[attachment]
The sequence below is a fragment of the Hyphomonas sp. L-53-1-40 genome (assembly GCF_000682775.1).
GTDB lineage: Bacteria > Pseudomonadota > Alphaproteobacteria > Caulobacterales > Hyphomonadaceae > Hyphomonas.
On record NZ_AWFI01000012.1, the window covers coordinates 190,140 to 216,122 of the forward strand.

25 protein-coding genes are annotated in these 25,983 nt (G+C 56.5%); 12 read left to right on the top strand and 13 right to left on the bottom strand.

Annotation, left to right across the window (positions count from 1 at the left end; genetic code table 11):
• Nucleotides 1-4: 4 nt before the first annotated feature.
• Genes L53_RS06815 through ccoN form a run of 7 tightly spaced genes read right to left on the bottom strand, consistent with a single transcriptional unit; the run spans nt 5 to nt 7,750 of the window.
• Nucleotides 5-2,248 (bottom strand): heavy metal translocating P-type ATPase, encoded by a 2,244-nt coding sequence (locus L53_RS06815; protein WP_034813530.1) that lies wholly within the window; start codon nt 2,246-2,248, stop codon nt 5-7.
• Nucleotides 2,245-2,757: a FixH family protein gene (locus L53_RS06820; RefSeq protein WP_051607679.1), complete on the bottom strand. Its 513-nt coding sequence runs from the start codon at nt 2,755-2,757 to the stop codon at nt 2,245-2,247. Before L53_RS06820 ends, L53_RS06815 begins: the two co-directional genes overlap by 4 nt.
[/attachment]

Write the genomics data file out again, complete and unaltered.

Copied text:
The sequence below is a fragment of the Hyphomonas sp. L-53-1-40 genome (assembly GCF_000682775.1).
GTDB lineage: Bacteria > Pseudomonadota > Alphaproteobacteria > Caulobacterales > Hyphomonadaceae > Hyphomonas.
On record NZ_AWFI01000012.1, the window covers coordinates 190,140 to 216,122 of the forward strand.

25 protein-coding genes are annotated in these 25,983 nt (G+C 56.5%); 12 read left to right on the top strand and 13 right to left on the bottom strand.

Annotation, left to right across the window (positions count from 1 at the left end; genetic code table 11):
• Nucleotides 1-4: 4 nt before the first annotated feature.
• Genes L53_RS06815 through ccoN form a run of 7 tightly spaced genes read right to left on the bottom strand, consistent with a single transcriptional unit; the run spans nt 5 to nt 7,750 of the window.
• Nucleotides 5-2,248 (bottom strand): heavy metal translocating P-type ATPase, encoded by a 2,244-nt coding sequence (locus L53_RS06815; protein WP_034813530.1) that lies wholly within the window; start codon nt 2,246-2,248, stop codon nt 5-7.
• Nucleotides 2,245-2,757: a FixH family protein gene (locus L53_RS06820; RefSeq protein WP_051607679.1), complete on the bottom strand. Its 513-nt coding sequence runs from the start codon at nt 2,755-2,757 to the stop codon at nt 2,245-2,247. Before L53_RS06820 ends, L53_RS06815 begins: the two co-directional genes overlap by 4 nt.